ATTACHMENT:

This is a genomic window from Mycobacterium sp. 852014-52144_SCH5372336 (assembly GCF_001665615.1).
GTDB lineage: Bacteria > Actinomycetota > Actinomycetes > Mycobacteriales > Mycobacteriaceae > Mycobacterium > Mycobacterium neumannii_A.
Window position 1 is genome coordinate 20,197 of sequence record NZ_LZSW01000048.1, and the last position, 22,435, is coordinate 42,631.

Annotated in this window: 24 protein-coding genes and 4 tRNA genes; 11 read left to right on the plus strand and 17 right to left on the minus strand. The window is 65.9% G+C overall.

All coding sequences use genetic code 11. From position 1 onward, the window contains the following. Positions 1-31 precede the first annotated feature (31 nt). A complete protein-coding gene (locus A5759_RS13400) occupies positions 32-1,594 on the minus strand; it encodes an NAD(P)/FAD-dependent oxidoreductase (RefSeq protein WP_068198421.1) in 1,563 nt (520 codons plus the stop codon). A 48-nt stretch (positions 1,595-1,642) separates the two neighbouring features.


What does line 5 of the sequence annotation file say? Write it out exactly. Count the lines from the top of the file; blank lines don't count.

All coding sequences use genetic code 11. From position 1 onward, the window contains the following. Positions 1-31 precede the first annotated feature (31 nt). A complete protein-coding gene (locus A5759_RS13400) occupies positions 32-1,594 on the minus strand; it encodes an NAD(P)/FAD-dependent oxidoreductase (RefSeq protein WP_068198421.1) in 1,563 nt (520 codons plus the stop codon). A 48-nt stretch (positions 1,595-1,642) separates the two neighbouring features.